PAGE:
Title II of the Genetic Information Nondiscrimination Act of 2008 (“GINA”) makes it illegal to discriminate against employees or applicants because of genetic information. It prohibits using genetic information to make employment decisions, prohibits acquisition of genetic information by employers, and limits disclosure of genetic information by employers. (Harassment and retaliation are also forbidden.) Title II took effect on November 21, 2009. The proposed regulations were published last year, and the final regulations were initially expected to be published in May of 2010, but publication of the final rule has been delayed.
This leaves employers (and their lawyers) in interpretation-limbo a while longer. With respect to social media issues specifically, GINA makes the mere acquisition of genetic information illegal. Because the Act broadly defines the term “genetic information” (including even medical conditions of family members), checking out an employee’s or applicant’s Facebook profile could easily result in a violation. For example, if an employer found an employee’s status update saying he is raising money for multiple sclerosis in honor of his father who is suffering from it – just getting that information could be a violation.
Some acquisitions of genetic information aren’t illegal; the law provides six exceptions. One of those exceptions is inadvertent acquisition. “Well, I didn’t know I was going to find this information on his profile.” This probably isn’t going to protect employers. If a supervisor or human resources manager intentionally accesses a profile, the information found there isn’t acquired inadvertently. (Depending on the facts, I suppose this could change. If an employee sends a friend request to his supervisor, and weeks later, the employee’s status update appears in the supervisor’s Facebook news feed – there may be a better argument for the inadvertent acquisition defense.)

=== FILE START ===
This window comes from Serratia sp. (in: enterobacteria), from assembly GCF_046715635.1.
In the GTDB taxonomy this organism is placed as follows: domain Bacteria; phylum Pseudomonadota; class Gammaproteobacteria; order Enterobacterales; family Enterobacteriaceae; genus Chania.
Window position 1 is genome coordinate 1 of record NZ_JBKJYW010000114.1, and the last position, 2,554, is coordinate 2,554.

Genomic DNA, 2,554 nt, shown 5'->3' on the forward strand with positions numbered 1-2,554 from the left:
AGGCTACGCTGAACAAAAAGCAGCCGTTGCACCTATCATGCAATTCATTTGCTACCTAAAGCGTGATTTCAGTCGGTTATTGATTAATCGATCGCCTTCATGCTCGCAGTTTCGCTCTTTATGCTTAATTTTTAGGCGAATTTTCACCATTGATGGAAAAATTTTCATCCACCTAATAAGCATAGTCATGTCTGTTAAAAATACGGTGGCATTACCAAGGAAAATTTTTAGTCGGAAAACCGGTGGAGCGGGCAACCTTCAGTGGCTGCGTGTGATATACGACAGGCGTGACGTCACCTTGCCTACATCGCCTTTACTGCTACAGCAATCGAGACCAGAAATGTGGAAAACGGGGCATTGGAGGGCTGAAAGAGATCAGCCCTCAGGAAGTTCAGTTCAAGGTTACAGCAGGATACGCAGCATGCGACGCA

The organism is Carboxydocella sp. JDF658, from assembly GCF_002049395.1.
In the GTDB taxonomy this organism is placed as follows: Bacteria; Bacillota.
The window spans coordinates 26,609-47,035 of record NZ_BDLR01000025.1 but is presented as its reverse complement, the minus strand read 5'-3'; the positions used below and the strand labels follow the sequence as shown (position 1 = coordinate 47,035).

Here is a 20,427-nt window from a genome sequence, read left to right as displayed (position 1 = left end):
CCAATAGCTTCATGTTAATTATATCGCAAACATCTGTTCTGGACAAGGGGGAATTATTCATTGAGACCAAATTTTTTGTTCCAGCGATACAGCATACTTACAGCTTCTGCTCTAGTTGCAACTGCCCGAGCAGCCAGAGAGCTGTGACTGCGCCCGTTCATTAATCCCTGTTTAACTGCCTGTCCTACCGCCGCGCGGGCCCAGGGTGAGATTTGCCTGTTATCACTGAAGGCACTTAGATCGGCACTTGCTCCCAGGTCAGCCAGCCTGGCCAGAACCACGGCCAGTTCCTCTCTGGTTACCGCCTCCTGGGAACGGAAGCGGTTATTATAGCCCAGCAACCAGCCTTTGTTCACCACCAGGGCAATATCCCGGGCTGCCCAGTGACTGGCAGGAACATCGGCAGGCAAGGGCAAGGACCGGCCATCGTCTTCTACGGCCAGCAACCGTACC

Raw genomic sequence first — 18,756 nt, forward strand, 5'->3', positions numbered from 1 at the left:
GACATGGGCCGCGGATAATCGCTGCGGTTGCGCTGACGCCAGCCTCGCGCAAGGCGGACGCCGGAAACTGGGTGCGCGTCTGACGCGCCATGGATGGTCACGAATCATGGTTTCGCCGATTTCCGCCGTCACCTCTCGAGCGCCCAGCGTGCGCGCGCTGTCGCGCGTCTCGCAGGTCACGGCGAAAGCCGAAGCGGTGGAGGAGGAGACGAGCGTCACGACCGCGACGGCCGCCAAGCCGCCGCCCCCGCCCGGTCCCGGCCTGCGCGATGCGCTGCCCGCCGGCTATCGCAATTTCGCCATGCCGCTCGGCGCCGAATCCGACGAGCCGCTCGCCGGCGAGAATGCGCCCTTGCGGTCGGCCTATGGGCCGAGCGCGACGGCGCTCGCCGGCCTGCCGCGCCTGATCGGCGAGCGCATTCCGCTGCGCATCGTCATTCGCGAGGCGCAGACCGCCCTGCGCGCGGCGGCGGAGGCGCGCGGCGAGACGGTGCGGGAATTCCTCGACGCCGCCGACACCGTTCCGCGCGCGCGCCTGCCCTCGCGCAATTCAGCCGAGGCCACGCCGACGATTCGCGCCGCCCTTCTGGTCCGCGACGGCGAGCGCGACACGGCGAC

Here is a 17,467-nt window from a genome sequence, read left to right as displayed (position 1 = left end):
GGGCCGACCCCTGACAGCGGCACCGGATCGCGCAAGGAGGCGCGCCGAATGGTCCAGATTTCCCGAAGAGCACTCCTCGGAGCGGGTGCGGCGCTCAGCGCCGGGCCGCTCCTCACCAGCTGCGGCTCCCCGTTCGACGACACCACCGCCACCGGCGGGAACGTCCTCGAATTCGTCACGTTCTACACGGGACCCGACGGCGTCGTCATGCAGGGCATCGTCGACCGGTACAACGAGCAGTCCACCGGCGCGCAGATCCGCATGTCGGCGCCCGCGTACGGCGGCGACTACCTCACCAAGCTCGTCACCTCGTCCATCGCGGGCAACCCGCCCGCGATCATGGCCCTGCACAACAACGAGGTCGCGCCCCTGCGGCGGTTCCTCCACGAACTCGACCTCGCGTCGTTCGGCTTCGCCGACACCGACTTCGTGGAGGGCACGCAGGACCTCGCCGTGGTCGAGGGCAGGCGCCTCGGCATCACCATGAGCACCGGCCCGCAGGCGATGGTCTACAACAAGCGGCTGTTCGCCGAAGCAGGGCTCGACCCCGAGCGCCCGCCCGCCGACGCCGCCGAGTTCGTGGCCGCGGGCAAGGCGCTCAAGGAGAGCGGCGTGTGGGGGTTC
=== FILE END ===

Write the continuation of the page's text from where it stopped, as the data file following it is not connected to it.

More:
The better possibility is the exception for “commercially and publicly available information.” The statute identifies newspapers, magazines, periodicals, and books as potential sources of genetic information. The proposed regulation adds to the list information obtained through electronic media (internet, television, and movies). This suggests social media would be exempted – but the EEOC then specifically invited public comment on whether “personal Web sites, or social networking sites” would be a prohibited or exempted source of genetic information. So, it’s still not clear whether social media profiles would fall under the "commercially and publicly available information" exemption. If it doesn’t fall within the scope of this exception, an employer that obtains genetic information by checking an applicant or employee profile would likely be violating GINA.
Of course, even if a social networking profile turns out to be an excepted source of information, employers still must be careful in how they use the information they acquire. As is the case with any other kind of unlawful discrimination, an adverse employment action taken after the employer becomes aware of an employee’s protected status might suggest the employment decision was because of the protected status and not performance. (Not only true in the context of current employment relationships, but also in the context of hiring.)